Aimed at four- to nine-year-olds, the app will launch in early 2016 and allow children to access their favourite shows on the move. A campaign featuring Peppa Pig and Captain Barnacles from The Octonauts will promote the launch. According to Ofcom figures, children’s TV viewing on tablet devices has risen by a third in a year to 20 per cent.
Telegraph marking 160 years
It is 160 years this week since the first edition of The Daily Telegraph was published. The newspaper marked the anniversary by revealing a facelift to make the title "smarter, more readable and just a little brighter". The traditional gothic masthead has been resurrected and a new typeface, Austin News, introduced. The move should play well with its core readership, as should the fact that the body copy has "got a little bigger". Features have increased and the business section has been redesigned with a dashboard of must-know facts.
Qriously creating chaos
Campaign had its mind blown in Cannes last week. At a roundtable for the intriguing real-time data start-up Qriously (think Kantar meets YouGov), its special guest and entertainer Lior Suchard (pictured) put the mental back into mentalist. It’s hard to do justice to some of his feats that night, but among the easiest to explain is that he correctly guessed the pin numbers of two agency leaders present, along with the names of the first loves of two others. Crazy.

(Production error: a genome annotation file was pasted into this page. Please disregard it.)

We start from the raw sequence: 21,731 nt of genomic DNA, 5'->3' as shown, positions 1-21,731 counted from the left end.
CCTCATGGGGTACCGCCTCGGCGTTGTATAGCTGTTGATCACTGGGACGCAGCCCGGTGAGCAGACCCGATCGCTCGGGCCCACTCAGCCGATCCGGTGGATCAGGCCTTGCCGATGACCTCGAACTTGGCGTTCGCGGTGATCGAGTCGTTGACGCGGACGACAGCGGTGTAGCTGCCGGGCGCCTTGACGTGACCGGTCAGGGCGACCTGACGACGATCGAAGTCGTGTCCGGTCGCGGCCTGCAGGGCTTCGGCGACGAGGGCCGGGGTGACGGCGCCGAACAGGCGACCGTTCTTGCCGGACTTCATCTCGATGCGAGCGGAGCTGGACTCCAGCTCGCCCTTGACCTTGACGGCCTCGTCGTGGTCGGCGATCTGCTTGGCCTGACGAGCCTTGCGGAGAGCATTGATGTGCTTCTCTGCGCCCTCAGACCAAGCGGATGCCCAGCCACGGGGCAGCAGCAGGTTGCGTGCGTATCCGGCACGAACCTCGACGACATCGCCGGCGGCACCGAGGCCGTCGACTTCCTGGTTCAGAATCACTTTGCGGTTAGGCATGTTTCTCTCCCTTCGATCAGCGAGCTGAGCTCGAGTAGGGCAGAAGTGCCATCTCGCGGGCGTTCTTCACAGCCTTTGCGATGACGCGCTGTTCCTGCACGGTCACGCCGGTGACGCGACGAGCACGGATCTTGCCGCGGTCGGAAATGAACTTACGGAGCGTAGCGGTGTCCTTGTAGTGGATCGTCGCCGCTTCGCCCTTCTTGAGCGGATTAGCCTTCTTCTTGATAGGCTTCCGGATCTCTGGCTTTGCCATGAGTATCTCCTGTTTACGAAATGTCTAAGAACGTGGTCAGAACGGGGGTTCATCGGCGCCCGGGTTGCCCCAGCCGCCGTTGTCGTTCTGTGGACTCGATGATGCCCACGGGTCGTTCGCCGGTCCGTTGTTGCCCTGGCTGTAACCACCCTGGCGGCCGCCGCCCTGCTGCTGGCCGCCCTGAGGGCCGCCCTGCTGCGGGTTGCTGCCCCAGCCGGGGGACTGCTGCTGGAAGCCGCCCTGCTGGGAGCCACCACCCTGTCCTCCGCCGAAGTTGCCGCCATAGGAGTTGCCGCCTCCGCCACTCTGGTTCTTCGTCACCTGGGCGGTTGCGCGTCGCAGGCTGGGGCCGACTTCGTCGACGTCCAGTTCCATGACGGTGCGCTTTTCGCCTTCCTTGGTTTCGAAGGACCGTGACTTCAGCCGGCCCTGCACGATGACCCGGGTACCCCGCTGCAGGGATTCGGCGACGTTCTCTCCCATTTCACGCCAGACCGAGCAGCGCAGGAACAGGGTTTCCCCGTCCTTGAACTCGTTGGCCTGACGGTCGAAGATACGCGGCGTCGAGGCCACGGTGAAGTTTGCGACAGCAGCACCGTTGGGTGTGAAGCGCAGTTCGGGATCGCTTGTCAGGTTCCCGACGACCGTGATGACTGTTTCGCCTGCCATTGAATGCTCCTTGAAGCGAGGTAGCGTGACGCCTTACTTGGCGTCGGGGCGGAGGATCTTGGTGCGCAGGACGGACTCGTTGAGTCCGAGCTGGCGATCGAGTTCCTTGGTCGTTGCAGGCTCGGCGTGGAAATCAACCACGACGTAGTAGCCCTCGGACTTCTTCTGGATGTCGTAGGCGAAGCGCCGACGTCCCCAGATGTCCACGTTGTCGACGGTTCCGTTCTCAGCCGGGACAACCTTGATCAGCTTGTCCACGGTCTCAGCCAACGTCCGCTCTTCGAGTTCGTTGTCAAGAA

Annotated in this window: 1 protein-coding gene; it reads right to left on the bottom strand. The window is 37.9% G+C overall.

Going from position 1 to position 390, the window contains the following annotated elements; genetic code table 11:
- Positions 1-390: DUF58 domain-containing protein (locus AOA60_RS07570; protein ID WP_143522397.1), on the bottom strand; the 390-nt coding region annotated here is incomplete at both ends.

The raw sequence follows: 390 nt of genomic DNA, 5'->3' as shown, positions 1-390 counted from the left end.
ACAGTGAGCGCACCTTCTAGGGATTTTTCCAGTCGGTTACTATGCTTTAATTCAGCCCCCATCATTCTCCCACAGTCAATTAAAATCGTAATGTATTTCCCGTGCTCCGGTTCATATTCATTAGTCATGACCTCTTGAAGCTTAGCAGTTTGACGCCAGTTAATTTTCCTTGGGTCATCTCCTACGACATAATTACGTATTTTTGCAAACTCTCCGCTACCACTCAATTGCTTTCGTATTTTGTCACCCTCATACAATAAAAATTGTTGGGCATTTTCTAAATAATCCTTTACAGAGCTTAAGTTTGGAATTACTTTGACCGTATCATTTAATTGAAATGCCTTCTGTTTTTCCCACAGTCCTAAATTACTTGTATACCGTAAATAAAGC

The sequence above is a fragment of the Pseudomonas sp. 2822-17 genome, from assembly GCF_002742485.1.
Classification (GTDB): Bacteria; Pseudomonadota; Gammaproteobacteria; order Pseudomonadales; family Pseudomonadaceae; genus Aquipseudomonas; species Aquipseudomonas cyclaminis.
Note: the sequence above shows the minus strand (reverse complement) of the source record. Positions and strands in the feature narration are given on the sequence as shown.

And one thing we don’t…
Top Gear line-up’s swansong
So, it’s goodbye to Jeremy Clarkson’s time driving the BBC’s most successful international franchise, Top Gear. Last Sunday’s show welded together the two remaining programmes before his infamous "fracas" with a producer. Flanked by co-stars Richard Hammond and James May, Clarkson’s 175th episode aptly featured the trial and ultimate destruction of three classic sports cars long-past their best. The episode attracted 5.3 million viewers and a peak of 5.8 million, in line with the average for this season. Now, time to move on.